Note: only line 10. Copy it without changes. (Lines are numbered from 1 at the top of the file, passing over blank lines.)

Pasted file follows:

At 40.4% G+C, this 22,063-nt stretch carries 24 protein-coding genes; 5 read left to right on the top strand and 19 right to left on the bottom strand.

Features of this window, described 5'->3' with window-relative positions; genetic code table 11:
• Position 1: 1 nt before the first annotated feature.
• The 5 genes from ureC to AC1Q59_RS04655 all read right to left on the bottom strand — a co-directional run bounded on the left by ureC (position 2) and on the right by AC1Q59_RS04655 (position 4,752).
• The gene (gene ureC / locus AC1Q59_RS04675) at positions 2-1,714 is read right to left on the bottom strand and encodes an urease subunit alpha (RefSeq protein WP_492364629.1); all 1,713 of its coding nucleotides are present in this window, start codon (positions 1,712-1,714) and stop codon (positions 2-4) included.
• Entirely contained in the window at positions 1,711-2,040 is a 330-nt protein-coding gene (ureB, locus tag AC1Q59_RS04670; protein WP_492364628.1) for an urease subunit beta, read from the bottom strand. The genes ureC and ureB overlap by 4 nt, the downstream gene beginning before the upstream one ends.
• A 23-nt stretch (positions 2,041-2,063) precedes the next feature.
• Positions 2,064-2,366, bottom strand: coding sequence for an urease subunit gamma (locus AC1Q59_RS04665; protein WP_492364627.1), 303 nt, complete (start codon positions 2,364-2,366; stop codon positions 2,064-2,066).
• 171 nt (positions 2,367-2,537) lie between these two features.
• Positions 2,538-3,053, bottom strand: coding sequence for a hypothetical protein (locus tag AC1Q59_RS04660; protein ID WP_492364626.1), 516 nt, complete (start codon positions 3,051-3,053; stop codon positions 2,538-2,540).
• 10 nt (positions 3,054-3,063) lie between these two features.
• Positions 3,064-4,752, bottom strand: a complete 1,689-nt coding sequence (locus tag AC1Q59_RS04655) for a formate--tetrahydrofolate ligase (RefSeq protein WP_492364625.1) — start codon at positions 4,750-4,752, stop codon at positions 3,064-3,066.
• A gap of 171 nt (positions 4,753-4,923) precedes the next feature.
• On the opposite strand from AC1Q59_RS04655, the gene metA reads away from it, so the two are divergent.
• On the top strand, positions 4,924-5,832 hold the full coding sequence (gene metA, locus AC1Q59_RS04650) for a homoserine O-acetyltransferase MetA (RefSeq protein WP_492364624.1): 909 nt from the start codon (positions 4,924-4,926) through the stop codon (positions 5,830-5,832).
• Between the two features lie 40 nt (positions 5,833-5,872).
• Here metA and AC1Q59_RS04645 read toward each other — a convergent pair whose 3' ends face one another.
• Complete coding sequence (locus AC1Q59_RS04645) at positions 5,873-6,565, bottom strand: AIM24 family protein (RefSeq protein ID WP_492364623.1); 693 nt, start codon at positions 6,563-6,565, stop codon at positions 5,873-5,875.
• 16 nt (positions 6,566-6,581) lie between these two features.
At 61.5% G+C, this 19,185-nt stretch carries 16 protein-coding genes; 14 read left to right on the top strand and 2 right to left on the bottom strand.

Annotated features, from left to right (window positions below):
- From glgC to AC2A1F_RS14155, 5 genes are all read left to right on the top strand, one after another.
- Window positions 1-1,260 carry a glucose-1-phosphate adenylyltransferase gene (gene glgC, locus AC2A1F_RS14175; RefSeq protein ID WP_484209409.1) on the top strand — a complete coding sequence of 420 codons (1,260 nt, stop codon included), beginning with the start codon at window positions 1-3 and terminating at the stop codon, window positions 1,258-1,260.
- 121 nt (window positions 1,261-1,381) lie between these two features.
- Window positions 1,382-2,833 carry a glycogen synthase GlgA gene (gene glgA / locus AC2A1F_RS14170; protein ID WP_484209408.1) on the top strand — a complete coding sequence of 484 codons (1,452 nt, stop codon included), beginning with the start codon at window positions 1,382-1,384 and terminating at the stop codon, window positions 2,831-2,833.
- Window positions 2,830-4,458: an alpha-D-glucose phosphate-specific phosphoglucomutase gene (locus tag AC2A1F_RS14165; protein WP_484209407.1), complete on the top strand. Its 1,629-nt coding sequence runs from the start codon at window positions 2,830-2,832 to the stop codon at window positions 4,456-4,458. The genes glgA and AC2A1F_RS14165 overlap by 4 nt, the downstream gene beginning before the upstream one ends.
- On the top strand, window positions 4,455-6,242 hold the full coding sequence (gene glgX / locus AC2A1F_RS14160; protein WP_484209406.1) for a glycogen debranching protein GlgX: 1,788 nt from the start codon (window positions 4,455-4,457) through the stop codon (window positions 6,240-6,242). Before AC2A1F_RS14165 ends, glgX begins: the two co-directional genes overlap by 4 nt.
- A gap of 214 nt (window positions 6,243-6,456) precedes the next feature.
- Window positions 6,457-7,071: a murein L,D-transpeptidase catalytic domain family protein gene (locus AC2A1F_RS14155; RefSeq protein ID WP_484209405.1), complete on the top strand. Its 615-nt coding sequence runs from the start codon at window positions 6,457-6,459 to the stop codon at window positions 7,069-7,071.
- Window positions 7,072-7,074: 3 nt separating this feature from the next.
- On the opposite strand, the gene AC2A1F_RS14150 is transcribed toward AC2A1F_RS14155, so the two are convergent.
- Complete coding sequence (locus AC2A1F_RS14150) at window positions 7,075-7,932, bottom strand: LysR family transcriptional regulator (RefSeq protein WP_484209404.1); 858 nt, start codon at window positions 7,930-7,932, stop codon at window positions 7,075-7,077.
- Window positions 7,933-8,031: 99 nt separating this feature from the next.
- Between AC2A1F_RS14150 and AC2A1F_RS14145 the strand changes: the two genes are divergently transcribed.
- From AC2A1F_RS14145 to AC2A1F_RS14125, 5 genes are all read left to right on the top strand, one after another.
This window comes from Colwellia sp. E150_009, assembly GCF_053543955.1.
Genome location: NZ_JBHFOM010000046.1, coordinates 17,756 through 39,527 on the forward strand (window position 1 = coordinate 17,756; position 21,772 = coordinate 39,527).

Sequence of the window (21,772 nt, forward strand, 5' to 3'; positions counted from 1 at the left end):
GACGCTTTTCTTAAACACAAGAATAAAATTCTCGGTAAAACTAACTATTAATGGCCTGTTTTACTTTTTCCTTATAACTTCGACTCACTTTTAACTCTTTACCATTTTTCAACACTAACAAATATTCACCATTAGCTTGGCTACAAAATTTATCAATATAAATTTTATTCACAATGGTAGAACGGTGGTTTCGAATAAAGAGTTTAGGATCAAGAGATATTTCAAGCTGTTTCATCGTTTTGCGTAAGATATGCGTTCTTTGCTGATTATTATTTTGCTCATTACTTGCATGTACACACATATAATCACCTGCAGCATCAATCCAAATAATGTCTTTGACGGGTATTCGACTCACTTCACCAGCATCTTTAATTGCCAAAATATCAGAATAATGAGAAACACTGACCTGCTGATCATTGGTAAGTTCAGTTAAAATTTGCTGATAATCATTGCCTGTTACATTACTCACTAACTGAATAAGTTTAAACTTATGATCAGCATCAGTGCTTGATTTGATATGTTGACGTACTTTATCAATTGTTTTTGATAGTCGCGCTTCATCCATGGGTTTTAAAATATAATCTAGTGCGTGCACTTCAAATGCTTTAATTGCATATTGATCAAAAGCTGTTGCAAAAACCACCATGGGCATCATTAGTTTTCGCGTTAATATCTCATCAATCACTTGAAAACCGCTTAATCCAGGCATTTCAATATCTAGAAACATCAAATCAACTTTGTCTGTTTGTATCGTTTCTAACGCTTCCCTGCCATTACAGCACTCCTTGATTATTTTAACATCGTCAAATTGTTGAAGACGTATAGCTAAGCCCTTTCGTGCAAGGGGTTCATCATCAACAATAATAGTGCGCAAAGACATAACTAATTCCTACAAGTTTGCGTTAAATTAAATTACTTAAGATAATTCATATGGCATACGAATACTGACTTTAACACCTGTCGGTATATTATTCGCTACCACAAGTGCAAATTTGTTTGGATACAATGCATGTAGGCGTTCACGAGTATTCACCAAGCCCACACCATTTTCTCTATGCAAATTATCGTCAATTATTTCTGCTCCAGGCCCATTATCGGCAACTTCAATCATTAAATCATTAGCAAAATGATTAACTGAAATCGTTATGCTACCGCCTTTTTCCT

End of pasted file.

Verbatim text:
• Positions 2,538-3,053, bottom strand: coding sequence for a hypothetical protein (locus tag AC1Q59_RS04660; protein ID WP_492364626.1), 516 nt, complete (start codon positions 3,051-3,053; stop codon positions 2,538-2,540).